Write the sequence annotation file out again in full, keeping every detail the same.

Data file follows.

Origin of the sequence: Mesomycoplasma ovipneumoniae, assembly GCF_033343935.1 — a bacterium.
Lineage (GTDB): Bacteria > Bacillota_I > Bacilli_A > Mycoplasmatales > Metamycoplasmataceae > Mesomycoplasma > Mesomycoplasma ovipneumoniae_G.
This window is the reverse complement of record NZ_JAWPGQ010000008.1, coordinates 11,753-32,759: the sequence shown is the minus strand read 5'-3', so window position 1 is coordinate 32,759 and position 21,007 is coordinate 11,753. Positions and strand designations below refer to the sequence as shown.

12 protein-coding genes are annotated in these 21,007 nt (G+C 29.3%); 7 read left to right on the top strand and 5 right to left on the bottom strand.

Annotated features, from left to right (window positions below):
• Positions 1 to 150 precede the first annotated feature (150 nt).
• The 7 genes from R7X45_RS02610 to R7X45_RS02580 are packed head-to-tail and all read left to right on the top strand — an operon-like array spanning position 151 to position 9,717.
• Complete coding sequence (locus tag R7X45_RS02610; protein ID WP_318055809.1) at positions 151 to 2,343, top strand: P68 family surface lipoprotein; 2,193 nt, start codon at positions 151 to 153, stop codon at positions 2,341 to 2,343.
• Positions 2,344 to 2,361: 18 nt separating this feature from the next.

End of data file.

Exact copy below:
Origin of the sequence: Mesomycoplasma ovipneumoniae, assembly GCF_033343935.1 — a bacterium.
Lineage (GTDB): Bacteria > Bacillota_I > Bacilli_A > Mycoplasmatales > Metamycoplasmataceae > Mesomycoplasma > Mesomycoplasma ovipneumoniae_G.
This window is the reverse complement of record NZ_JAWPGQ010000008.1, coordinates 11,753-32,759: the sequence shown is the minus strand read 5'-3', so window position 1 is coordinate 32,759 and position 21,007 is coordinate 11,753. Positions and strand designations below refer to the sequence as shown.

12 protein-coding genes are annotated in these 21,007 nt (G+C 29.3%); 7 read left to right on the top strand and 5 right to left on the bottom strand.

Annotated features, from left to right (window positions below):
• Positions 1 to 150 precede the first annotated feature (150 nt).
• The 7 genes from R7X45_RS02610 to R7X45_RS02580 are packed head-to-tail and all read left to right on the top strand — an operon-like array spanning position 151 to position 9,717.
• Complete coding sequence (locus tag R7X45_RS02610; protein ID WP_318055809.1) at positions 151 to 2,343, top strand: P68 family surface lipoprotein; 2,193 nt, start codon at positions 151 to 153, stop codon at positions 2,341 to 2,343.
• Positions 2,344 to 2,361: 18 nt separating this feature from the next.